Recently, franchising, finance and policy leaders have come together to begin a dialogue to parlay credit access and create jobs. We wanted to catch up with someone dominating the franchise advising space to help keep us on our toes regarding what lies ahead in lending, job creation and economic recovery.

Before jetting off to speak at NYXPO, Joel Libava, most well-known as The Franchise King, sat down briefly to answer a few of our  primary questions. He’s just trying to “change the franchise world”. No big deal.

Helping franchisees access funding hasn’t always been a franchisor concern. Can you recall the reverberations when franchisers started focusing on loans?

There weren’t really, “reverberations,” as much as a, “What do we need to do to get people financed?” movement.

The best example of a franchisor focusing on lack of funding issues at the time was BrightStar Healthcare. Shelley Sun hired a person who’s only job was to work with potential franchisees from start to finish with their small business loans. BrightStar wasn’t the bank – far from it. Their way of dealing with the credit crunch was to make sure that qualified and interested potential franchisees had every option available to them loan-wise. But, things didn’t stop there. Their in-house loan expert made sure that nothing happened from the time a loan application was filled out to when that loan was going to be funded.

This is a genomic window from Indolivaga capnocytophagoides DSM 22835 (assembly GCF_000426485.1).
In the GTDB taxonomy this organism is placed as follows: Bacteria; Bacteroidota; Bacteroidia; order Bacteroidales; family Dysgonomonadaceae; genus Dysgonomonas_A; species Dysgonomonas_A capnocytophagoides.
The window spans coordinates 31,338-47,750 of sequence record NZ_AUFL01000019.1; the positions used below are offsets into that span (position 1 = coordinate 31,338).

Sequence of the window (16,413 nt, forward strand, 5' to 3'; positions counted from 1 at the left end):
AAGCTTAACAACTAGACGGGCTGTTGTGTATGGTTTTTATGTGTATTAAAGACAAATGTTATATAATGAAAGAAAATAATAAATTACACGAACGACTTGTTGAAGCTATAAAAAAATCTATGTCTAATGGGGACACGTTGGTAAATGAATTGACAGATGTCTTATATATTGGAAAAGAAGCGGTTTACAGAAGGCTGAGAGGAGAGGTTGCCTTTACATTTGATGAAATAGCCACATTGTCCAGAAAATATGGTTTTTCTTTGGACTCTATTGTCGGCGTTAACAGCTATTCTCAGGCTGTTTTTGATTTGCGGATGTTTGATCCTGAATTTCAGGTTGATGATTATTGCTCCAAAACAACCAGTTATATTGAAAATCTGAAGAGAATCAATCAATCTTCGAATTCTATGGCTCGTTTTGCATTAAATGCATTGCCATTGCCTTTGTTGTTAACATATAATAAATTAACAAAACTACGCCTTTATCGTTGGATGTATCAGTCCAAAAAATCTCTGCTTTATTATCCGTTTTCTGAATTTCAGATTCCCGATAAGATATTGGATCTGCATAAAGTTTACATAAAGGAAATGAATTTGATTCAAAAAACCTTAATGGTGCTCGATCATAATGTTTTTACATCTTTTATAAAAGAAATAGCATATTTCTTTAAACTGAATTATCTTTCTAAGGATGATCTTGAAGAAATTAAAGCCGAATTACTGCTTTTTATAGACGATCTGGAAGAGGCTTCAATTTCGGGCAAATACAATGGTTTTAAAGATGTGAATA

Amazingly, deals got done, and BrightStar gained lots of new franchisees.

Franchisors should never become lenders. It’s tough enough these days to find great franchisees, and keep them happy and profitable. They don’t need the added headaches that go along with being a lender – a bank.

What are your top three reasons why franchising is a top growth strategy for job creation?

Most people, when they’re looking into the idea of becoming franchise owners, don’t really think about the job creation aspect; but they should.